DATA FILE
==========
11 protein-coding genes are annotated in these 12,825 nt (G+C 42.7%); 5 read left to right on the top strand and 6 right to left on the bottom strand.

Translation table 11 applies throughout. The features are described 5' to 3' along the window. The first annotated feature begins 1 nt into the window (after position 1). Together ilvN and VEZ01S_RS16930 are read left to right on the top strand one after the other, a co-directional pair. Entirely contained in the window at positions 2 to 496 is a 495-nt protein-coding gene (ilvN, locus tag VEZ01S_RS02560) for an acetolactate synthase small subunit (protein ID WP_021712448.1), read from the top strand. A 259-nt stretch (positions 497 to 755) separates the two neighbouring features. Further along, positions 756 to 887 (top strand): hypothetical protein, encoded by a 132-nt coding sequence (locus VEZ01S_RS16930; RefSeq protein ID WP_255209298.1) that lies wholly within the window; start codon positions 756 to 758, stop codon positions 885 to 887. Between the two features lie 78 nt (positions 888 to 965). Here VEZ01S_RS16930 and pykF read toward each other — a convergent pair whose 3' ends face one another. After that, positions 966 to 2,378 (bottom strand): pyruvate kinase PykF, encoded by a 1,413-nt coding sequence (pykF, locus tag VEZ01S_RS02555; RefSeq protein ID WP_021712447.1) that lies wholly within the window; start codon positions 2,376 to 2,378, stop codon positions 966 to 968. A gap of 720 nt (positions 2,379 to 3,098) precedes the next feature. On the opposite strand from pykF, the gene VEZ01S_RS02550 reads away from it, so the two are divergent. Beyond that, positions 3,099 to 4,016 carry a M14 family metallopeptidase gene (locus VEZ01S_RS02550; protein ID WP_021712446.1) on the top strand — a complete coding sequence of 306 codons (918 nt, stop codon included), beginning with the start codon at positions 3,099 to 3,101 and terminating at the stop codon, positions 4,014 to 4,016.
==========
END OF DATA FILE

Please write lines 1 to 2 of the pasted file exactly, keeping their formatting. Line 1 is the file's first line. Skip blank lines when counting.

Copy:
11 protein-coding genes are annotated in these 12,825 nt (G+C 42.7%); 5 read left to right on the top strand and 6 right to left on the bottom strand.

Translation table 11 applies throughout. The features are described 5' to 3' along the window. The first annotated feature begins 1 nt into the window (after position 1). Together ilvN and VEZ01S_RS16930 are read left to right on the top strand one after the other, a co-directional pair. Entirely contained in the window at positions 2 to 496 is a 495-nt protein-coding gene (ilvN, locus tag VEZ01S_RS02560) for an acetolactate synthase small subunit (protein ID WP_021712448.1), read from the top strand. A 259-nt stretch (positions 497 to 755) separates the two neighbouring features. Further along, positions 756 to 887 (top strand): hypothetical protein, encoded by a 132-nt coding sequence (locus VEZ01S_RS16930; RefSeq protein ID WP_255209298.1) that lies wholly within the window; start codon positions 756 to 758, stop codon positions 885 to 887. Between the two features lie 78 nt (positions 888 to 965). Here VEZ01S_RS16930 and pykF read toward each other — a convergent pair whose 3' ends face one another. After that, positions 966 to 2,378 (bottom strand): pyruvate kinase PykF, encoded by a 1,413-nt coding sequence (pykF, locus tag VEZ01S_RS02555; RefSeq protein ID WP_021712447.1) that lies wholly within the window; start codon positions 2,376 to 2,378, stop codon positions 966 to 968. A gap of 720 nt (positions 2,379 to 3,098) precedes the next feature. On the opposite strand from pykF, the gene VEZ01S_RS02550 reads away from it, so the two are divergent. Beyond that, positions 3,099 to 4,016 carry a M14 family metallopeptidase gene (locus VEZ01S_RS02550; protein ID WP_021712446.1) on the top strand — a complete coding sequence of 306 codons (918 nt, stop codon included), beginning with the start codon at positions 3,099 to 3,101 and terminating at the stop codon, positions 4,014 to 4,016.